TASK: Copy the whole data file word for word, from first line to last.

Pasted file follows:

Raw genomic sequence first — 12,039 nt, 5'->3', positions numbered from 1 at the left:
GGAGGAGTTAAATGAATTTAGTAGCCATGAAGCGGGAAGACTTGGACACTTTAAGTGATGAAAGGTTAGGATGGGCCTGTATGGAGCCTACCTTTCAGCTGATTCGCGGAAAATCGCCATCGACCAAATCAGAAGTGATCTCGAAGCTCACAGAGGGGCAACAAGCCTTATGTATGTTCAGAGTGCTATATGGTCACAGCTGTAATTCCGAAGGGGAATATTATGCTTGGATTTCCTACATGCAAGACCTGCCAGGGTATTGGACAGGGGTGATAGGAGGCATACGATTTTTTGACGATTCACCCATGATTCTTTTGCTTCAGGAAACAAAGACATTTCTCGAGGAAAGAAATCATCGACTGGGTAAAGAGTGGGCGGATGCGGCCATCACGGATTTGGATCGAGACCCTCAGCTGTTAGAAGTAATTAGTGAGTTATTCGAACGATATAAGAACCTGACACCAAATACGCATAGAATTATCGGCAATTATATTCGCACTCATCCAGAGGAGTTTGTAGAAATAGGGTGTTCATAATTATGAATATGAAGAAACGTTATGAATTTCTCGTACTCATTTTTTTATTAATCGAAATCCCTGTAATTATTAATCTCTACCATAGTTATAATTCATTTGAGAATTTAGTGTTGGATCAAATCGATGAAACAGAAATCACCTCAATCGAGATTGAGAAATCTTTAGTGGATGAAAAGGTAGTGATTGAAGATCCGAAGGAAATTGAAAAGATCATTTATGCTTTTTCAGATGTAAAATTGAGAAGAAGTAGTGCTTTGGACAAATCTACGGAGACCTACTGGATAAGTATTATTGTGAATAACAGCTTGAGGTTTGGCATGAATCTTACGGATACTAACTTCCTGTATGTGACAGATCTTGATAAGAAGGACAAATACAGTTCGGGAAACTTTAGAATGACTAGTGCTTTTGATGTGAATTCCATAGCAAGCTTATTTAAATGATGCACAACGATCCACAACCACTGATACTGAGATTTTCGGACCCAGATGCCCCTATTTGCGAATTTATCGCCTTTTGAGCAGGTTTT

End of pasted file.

Raw genomic sequence first — 12,039 nt, 5'->3', positions numbered from 1 at the left:
GGAGGAGTTAAATGAATTTAGTAGCCATGAAGCGGGAAGACTTGGACACTTTAAGTGATGAAAGGTTAGGATGGGCCTGTATGGAGCCTACCTTTCAGCTGATTCGCGGAAAATCGCCATCGACCAAATCAGAAGTGATCTCGAAGCTCACAGAGGGGCAACAAGCCTTATGTATGTTCAGAGTGCTATATGGTCACAGCTGTAATTCCGAAGGGGAATATTATGCTTGGATTTCCTACATGCAAGACCTGCCAGGGTATTGGACAGGGGTGATAGGAGGCATACGATTTTTTGACGATTCACCCATGATTCTTTTGCTTCAGGAAACAAAGACATTTCTCGAGGAAAGAAATCATCGACTGGGTAAAGAGTGGGCGGATGCGGCCATCACGGATTTGGATCGAGACCCTCAGCTGTTAGAAGTAATTAGTGAGTTATTCGAACGATATAAGAACCTGACACCAAATACGCATAGAATTATCGGCAATTATATTCGCACTCATCCAGAGGAGTTTGTAGAAATAGGGTGTTCATAATTATGAATATGAAGAAACGTTATGAATTTCTCGTACTCATTTTTTTATTAATCGAAATCCCTGTAATTATTAATCTCTACCATAGTTATAATTCATTTGAGAATTTAGTGTTGGATCAAATCGATGAAACAGAAATCACCTCAATCGAGATTGAGAAATCTTTAGTGGATGAAAAGGTAGTGATTGAAGATCCGAAGGAAATTGAAAAGATCATTTATGCTTTTTCAGATGTAAAATTGAGAAGAAGTAGTGCTTTGGACAAATCTACGGAGACCTACTGGATAAGTATTATTGTGAATAACAGCTTGAGGTTTGGCATGAATCTTACGGATACTAACTTCCTGTATGTGACAGATCTTGATAAGAAGGACAAATACAGTTCGGGAAACTTTAGAATGACTAGTGCTTTTGATGTGAATTCCATAGCAAGCTTATTTAAATGATGCACAACGATCCACAACCACTGATACTGAGATTTTCGGACCCAGATGCCCCTATTTGCGAATTTATCGCCTTTTGAGCAGGTTTT